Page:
Here’s 5 reasons why you should vote on May the 23rd:
- Your vote really counts. The UK has 73 MEPs, the joint third highest number for any of the EU’s 28 member states. Whoever you choose to vote for, the upcoming elections give you the chance to really have your voice heard at a Europe-wide level, and the candidates you elect could have a massive impact on the European Parliament for however long we remain in it. The political party of the MEP you vote for also makes sure that your voice matters, as the European Parliament is broken up into “political groups” which each countries’ political parties can affiliate to. These groups can have a massive influence over the parliament, and due to the large number of MEPs the UK has, your decision can really make a difference. Find out more about the EU’s political groups here. The European Youth Forum has created a voter comparator tool that you can further use to compare the priorities of the different groupings.
- Send a message about Brexit. However you felt about the 2016 referendum, the European Parliament’s elections are a great way to show decision-makers how you feel about Brexit and the Government’s approach so far. A clear victory for pro-European or pro-Brexit MEPs would influence the decision the UK parties will make in the coming months. There are a large number of parties and candidates standing for these elections who represent a range of opinions and views. Proud ‘Remainer’ or ‘Brexiteer’? Somewhere in-between? Make your vote count! Find your region’s candidates here.
- It’s fairer for smaller parties. The UK uses a proportional representation system called the “d’Hondt system” for electing its MEPs. This means that there could be a better chance for smaller parties to gain seats than in our general elections! However, some people have also argued that the high number of small parties similar positions on key issues (like Brexit) could fragment the vote. Either way, if you support a political party that doesn’t often get seats in Westminster, your vote could be the deciding factor in whether or not your candidates become MEPs, and your party could potentially have a better shot than in the system we use for general elections. Find out more about the d’Hondt system here.
- This could be your last chance! If the UK really does leave the European Union before October the 31st, this could be your last ever opportunity to vote in an election for the European Parliament. Participating in the elections is a unique opportunity to vote alongside citizens from across 28 countries, electing representatives to a shared parliament with political groups that work hand-in-hand with colleagues from across borders to tackle issues. In a post-Brexit UK this would be an opportunity that future generations – our children, grandchildren, and even younger siblings – might not get: so if you’re eligible to vote, use your right while you still can!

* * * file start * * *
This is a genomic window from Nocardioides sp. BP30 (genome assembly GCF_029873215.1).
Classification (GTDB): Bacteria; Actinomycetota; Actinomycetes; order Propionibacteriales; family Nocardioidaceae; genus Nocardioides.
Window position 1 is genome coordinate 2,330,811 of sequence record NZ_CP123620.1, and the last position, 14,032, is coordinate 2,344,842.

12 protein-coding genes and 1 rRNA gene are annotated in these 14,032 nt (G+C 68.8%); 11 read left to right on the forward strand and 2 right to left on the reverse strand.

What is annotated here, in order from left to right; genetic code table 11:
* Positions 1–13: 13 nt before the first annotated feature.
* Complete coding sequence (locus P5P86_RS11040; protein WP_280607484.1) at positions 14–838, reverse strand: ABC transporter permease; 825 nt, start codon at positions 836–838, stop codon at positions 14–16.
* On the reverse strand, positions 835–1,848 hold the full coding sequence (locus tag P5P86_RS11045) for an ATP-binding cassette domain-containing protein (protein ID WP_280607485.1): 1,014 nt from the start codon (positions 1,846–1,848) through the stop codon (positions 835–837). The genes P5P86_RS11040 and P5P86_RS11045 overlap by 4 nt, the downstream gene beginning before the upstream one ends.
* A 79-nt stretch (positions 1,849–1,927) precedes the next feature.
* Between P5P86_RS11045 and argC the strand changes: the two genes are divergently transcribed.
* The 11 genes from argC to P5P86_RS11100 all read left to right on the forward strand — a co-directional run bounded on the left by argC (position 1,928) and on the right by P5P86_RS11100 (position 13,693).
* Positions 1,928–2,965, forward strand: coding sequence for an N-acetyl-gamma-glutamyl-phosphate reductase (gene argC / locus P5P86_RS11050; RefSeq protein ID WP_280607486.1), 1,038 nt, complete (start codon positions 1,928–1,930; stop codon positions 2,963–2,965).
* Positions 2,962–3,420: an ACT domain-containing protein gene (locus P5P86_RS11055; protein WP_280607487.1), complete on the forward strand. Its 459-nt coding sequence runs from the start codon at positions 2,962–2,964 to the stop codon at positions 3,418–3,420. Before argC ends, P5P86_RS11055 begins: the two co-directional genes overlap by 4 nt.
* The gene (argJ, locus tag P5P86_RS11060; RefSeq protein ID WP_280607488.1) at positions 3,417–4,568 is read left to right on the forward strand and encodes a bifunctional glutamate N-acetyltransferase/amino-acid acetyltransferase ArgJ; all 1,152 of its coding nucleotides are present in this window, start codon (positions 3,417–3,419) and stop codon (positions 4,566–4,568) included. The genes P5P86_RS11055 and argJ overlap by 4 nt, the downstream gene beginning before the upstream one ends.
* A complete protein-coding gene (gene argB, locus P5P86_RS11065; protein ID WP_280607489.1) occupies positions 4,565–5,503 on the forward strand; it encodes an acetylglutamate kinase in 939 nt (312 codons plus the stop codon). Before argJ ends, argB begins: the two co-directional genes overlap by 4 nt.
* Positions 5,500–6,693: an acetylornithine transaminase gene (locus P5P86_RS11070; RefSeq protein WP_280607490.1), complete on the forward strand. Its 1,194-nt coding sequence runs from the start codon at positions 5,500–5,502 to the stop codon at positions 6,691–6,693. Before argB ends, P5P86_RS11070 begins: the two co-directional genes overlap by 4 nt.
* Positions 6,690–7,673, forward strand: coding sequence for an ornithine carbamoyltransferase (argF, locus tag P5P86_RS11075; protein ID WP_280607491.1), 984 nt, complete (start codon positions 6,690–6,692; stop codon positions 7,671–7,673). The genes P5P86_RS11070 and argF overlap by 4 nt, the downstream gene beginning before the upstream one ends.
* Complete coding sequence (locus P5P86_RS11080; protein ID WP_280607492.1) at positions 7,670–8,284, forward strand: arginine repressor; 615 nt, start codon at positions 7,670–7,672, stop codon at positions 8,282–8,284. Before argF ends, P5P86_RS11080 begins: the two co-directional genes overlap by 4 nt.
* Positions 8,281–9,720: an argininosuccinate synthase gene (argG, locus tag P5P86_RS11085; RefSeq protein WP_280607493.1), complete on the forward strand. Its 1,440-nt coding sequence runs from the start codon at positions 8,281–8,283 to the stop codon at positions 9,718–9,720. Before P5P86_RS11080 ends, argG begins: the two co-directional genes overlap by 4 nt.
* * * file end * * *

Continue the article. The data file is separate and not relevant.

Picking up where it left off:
- Speak up as a young person. The European Parliament elections typically have a bad turn-out for young people, and those aged 18-24 typically have the lowest voter registration of any age group (read more here). This means that some people say that young people don’t care about politics, or mark our turn-out down to laziness or a lack of interest in being an active citizen. However, just looking at the recent rise in young people taking a stand – from the Climate Strikes to the demonstrations and marches related to Brexit – it’s clear that they couldn’t be further from the truth. Regardless of Brexit, whether you’ve never voted before or campaign religiously at every election, voting on May the 23rd sends a message that you do care about politics, and you won’t let your voice be ignored. And even if you don’t decide to take part, remember that there’s hundreds of thousands of young people who just aren’t old enough, or aren’t quite eligible, who would jump at the opportunity to vote in something they care about.
Convinced? Thinking about it? Either way, you don’t have long left to register as registration closes on the 7th of May (register to vote here), and if you’re an EU citizen, or hold dual-citizenship, it’s a bit more complicated if you want to vote for MEPs in another country in the EU.
You also might have the chance to meet some of your MEP candidates, or attending hustings or debates, in the run up to May the 23rd! If you want to feel extra prepared for these hustings, check this document here with ideas of questions you can, on advancing youth’s position in societies.
Huw Sherrard is a UK Young Ambassador (Scotland) to the EU Youth Dialogue, the UK Youth Delegate to the Congress of Local and Regional Authorities of the Council of Europe, and a member of the European Youth Card Association’s Youth Panel.
Eddie O’Sullivan, Megan Doherty and I, three of the four UK Young Ambassadors to the EU Youth Dialogue (the successor to the EU Structured Dialogue) have returned from the first European Union Youth Conference in Bucharest, Romania. The conference was focused on the Romanian Presidency’s key priority for young people: the future of work.